Needing no excuse to stop and hide from the rain we gladly follow him in and really enjoy chatting with them and looking at her work. By the time we were ready to get back on the bike an extreme downpour had started. Resigning ourselves to another damp camping spot we prepare to mount the bike. 

We end up not having to camp though. Within the hour we’re settled in the private sleeping quarters of the Abbey’s monastery instead. It’s a long story which involves some very nice French ‘Trappist’ monks who essentially took pity on us and offered us a place to stay for the night! 
We’re offered the use of the kitchen and a hot shower and shown to our own room by the head monk – a cheery man of 80 years who looks a bit like Albus Dumbledore in his long white robes and matching beard. 

The view of the ancient Abbey buildings from our bedroom

While we’re preparing dinner we notice the cathedral service times on the wall and decide to head along to the last service of the evening. The monastery complex is very beautiful and the Cathedral itself is an amazing building. After the short service we head down to the lake and walk around the forest grounds. The skies clear and we laugh at the fact we probably could have camped after all… We will definitely miss finding ourselves in these random situations once we are back! 

There are a few other people staying in the same building as us – mostly worshippers who have come for a few nights. We get chatting to a nice guy called Sebastien who is here with his son and godson for a few nights -in the morning we find a little handwritten note from him tucked into our frame bag inviting us to stay on their Christmas tree farm. We leave the abbey feeling very humbled and glad that we have found people in Western Europe just as kind, friendly and open minded as they are everywhere else we’ve been.

They wear the same outfits today
The Abbey’s Cathedral

The next day was another rainy one but we managed to hide from the worst of it by sheltering in various farm buildings. Sometimes the farmers catch us munching our lunch next to their tractors but they don’t seem to mind, in fact they are normally very amused. We reach a town called Falaise and I decide to check the warmshowers ap to see if there might be any hosts in the area who might be able to welcome us on such short notice. Jean-Marc answered our plea almost instantly and so we end up having a lovely evening with him discussing everything from cycling to politics. We are well looked after considering we gave him just 30 minutes notice!! 

The next two days we have some long days in the saddle as we head west and into the Contentin peninsular. The World War Two landings and military action which took place here are heavy in our minds as we head towards the coast where we decide to stop at one of the landing beaches – Utah beach.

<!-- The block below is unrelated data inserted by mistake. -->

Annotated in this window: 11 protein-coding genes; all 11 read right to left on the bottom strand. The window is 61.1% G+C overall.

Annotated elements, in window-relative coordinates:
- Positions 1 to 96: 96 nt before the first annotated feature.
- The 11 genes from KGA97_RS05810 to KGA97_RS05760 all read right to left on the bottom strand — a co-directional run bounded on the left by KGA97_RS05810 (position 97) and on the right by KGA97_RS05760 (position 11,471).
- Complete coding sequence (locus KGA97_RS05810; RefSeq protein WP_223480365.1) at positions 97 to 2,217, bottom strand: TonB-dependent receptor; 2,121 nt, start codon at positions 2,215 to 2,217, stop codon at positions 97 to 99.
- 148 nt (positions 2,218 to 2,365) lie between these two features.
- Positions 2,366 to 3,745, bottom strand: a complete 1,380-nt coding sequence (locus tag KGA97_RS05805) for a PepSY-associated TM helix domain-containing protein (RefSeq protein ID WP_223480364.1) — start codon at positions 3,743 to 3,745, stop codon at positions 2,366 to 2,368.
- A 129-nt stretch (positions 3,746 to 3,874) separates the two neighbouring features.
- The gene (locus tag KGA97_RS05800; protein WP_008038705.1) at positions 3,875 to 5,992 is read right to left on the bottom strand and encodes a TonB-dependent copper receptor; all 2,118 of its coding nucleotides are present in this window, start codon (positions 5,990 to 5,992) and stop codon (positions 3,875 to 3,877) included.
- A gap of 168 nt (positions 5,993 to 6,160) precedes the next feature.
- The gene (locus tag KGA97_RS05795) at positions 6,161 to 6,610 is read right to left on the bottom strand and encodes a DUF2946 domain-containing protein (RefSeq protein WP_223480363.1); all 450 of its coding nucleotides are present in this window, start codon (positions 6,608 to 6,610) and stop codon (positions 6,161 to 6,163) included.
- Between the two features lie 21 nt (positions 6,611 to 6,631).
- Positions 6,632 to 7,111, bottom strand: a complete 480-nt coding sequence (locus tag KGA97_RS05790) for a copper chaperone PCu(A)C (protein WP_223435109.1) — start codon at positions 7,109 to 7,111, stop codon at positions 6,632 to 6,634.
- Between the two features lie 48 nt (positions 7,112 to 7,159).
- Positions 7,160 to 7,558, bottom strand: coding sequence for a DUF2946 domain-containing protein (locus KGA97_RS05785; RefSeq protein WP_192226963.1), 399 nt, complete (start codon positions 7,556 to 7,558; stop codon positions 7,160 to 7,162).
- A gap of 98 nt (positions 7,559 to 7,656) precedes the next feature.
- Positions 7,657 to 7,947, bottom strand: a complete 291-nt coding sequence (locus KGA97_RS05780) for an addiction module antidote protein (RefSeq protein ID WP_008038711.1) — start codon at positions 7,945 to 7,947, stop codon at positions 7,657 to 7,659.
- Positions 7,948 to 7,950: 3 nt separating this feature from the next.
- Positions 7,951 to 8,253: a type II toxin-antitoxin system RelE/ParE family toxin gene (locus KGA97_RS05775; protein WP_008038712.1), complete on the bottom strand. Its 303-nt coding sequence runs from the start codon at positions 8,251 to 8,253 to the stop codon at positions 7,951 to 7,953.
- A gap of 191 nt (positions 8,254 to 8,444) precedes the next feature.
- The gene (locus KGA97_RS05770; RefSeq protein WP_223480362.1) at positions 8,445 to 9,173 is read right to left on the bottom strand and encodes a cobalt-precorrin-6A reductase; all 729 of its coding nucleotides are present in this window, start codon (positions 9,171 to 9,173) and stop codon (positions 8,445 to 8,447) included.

It’s a stunning day and it’s hard to believe that this peaceful, sandy long beach was once a place of such atrocity and suffering. While we walked around the various monuments we also come to terms with the fact that we have finally reached the English Channel. 

With only 35km left to Cherbourg and our ferry not leaving until the evening the next day we felt it was fitting to check-in to a nearby campsite and celebrate properly – we had done it! We had reached the other end of the Euro-Asian landmass!

Ireland here we come! 

Utah beach

Stunning view from the waterside restaurant
Celebrating with fresh oysters and prawns
Boarding our ferry ‘The Oscar Wilde’ to Roslare
Paddy finishing the last of the brioche to make room for the brack, black pudding and soda bread which we will soon be storing away in the panniers.

France! number 23 and our last foreign country!

We reached the summit at Montgenevre by lunch the next day and we were soon crossing into France. It had been quite a stiff climb to get here with a few very long tunnels to climb through – especially the very last – we were glad to have got up here. France here we come! This would be our last foreign country and we both felt it was a bit surreal crossing the border. The views were fabulous and I got quite emotional!

Celebrating with still a bit to climb!

We needed to get to Lyon by the evening of the next day so I could catch my flight back to the UK for another interview. Although we had reached the border we hadn’t finished climbing yet – we still needed to cross Col du Lauteret which would be our last pass over 2000m.